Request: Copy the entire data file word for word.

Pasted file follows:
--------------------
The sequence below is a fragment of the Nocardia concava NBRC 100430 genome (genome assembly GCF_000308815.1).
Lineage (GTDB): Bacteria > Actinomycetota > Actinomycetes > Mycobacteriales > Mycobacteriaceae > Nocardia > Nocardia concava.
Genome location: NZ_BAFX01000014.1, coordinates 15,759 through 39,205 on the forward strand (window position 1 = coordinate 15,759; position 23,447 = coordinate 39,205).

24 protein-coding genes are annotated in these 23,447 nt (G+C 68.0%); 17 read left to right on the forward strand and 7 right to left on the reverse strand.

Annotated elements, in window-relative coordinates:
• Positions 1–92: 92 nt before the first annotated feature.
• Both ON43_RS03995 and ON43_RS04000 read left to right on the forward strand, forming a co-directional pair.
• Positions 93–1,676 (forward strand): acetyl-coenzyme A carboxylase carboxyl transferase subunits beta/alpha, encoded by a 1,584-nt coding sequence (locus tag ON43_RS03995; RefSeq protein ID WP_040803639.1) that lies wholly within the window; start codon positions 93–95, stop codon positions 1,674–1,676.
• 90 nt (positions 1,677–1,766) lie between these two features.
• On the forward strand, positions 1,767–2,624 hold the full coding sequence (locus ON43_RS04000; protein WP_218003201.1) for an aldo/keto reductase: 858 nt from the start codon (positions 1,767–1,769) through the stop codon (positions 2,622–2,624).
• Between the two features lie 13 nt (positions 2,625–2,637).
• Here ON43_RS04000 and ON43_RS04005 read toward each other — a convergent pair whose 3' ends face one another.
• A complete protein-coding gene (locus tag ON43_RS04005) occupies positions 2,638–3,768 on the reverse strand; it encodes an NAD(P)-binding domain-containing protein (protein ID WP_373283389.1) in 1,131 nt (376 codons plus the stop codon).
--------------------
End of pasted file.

The sequence below is a fragment of the Nocardia concava NBRC 100430 genome (genome assembly GCF_000308815.1).
Lineage (GTDB): Bacteria > Actinomycetota > Actinomycetes > Mycobacteriales > Mycobacteriaceae > Nocardia > Nocardia concava.
Genome location: NZ_BAFX01000014.1, coordinates 15,759 through 39,205 on the forward strand (window position 1 = coordinate 15,759; position 23,447 = coordinate 39,205).

24 protein-coding genes are annotated in these 23,447 nt (G+C 68.0%); 17 read left to right on the forward strand and 7 right to left on the reverse strand.

Annotated elements, in window-relative coordinates:
• Positions 1–92: 92 nt before the first annotated feature.
• Both ON43_RS03995 and ON43_RS04000 read left to right on the forward strand, forming a co-directional pair.
• Positions 93–1,676 (forward strand): acetyl-coenzyme A carboxylase carboxyl transferase subunits beta/alpha, encoded by a 1,584-nt coding sequence (locus tag ON43_RS03995; RefSeq protein ID WP_040803639.1) that lies wholly within the window; start codon positions 93–95, stop codon positions 1,674–1,676.
• 90 nt (positions 1,677–1,766) lie between these two features.
• On the forward strand, positions 1,767–2,624 hold the full coding sequence (locus ON43_RS04000; protein WP_218003201.1) for an aldo/keto reductase: 858 nt from the start codon (positions 1,767–1,769) through the stop codon (positions 2,622–2,624).
• Between the two features lie 13 nt (positions 2,625–2,637).
• Here ON43_RS04000 and ON43_RS04005 read toward each other — a convergent pair whose 3' ends face one another.
• A complete protein-coding gene (locus tag ON43_RS04005) occupies positions 2,638–3,768 on the reverse strand; it encodes an NAD(P)-binding domain-containing protein (protein ID WP_373283389.1) in 1,131 nt (376 codons plus the stop codon).